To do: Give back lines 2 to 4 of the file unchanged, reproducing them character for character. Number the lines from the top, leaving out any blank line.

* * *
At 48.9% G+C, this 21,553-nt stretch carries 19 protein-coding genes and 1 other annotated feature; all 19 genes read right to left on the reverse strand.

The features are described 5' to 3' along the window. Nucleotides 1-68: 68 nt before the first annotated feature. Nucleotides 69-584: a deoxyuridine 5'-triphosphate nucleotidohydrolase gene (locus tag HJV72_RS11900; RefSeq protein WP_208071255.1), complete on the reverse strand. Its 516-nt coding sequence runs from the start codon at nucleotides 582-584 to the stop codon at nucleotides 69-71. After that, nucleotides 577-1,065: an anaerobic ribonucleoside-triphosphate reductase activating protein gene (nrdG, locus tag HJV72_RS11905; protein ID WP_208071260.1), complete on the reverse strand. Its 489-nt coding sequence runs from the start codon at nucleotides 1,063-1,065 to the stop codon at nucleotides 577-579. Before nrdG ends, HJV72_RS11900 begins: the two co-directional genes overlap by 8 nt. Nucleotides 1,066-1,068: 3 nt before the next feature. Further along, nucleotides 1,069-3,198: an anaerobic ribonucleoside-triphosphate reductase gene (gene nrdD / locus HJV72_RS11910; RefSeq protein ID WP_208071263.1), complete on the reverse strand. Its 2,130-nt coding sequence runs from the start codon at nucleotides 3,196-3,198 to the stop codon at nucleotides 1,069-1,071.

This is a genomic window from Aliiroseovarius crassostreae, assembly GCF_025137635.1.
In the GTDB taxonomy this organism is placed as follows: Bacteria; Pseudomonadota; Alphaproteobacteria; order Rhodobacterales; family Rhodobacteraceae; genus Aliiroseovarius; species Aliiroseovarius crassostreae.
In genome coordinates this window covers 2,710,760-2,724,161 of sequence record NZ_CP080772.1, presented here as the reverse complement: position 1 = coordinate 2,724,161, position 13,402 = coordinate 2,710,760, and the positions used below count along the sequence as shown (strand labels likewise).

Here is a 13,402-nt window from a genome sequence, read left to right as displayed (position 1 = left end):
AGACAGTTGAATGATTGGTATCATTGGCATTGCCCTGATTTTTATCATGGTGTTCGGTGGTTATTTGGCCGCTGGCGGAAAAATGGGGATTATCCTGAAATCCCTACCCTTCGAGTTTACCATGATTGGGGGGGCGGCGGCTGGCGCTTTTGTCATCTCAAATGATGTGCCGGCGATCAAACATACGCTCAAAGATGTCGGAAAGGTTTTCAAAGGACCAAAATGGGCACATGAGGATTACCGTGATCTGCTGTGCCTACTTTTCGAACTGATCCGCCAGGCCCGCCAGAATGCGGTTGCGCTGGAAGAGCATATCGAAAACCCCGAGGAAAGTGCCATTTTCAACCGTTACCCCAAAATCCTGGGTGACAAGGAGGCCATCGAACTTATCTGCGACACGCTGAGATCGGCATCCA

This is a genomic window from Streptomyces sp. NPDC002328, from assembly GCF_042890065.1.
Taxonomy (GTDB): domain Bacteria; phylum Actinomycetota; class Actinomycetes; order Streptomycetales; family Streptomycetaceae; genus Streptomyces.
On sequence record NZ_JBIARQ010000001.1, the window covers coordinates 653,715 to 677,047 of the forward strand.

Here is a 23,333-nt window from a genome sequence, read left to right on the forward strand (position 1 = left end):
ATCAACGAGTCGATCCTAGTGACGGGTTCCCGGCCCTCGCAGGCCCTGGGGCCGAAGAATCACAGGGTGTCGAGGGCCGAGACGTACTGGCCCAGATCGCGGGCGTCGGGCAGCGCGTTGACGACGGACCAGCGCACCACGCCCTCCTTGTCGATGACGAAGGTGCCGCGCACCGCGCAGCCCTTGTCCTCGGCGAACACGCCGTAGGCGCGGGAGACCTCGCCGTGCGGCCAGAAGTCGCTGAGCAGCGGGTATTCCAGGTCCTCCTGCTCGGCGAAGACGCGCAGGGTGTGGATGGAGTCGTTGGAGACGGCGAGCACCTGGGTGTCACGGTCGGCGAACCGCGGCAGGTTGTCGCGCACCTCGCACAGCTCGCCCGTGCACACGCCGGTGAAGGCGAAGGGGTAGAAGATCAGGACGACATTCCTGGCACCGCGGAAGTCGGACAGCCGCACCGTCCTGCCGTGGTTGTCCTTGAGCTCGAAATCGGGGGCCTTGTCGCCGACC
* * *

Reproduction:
The features are described 5' to 3' along the window. Nucleotides 1-68: 68 nt before the first annotated feature. Nucleotides 69-584: a deoxyuridine 5'-triphosphate nucleotidohydrolase gene (locus tag HJV72_RS11900; RefSeq protein WP_208071255.1), complete on the reverse strand. Its 516-nt coding sequence runs from the start codon at nucleotides 582-584 to the stop codon at nucleotides 69-71. After that, nucleotides 577-1,065: an anaerobic ribonucleoside-triphosphate reductase activating protein gene (nrdG, locus tag HJV72_RS11905; protein ID WP_208071260.1), complete on the reverse strand. Its 489-nt coding sequence runs from the start codon at nucleotides 1,063-1,065 to the stop codon at nucleotides 577-579. Before nrdG ends, HJV72_RS11900 begins: the two co-directional genes overlap by 8 nt. Nucleotides 1,066-1,068: 3 nt before the next feature. Further along, nucleotides 1,069-3,198: an anaerobic ribonucleoside-triphosphate reductase gene (gene nrdD / locus HJV72_RS11910; RefSeq protein ID WP_208071263.1), complete on the reverse strand. Its 2,130-nt coding sequence runs from the start codon at nucleotides 3,196-3,198 to the stop codon at nucleotides 1,069-1,071.

This is a genomic window from Aliiroseovarius crassostreae, assembly GCF_025137635.1.
In the GTDB taxonomy this organism is placed as follows: Bacteria; Pseudomonadota; Alphaproteobacteria; order Rhodobacterales; family Rhodobacteraceae; genus Aliiroseovarius; species Aliiroseovarius crassostreae.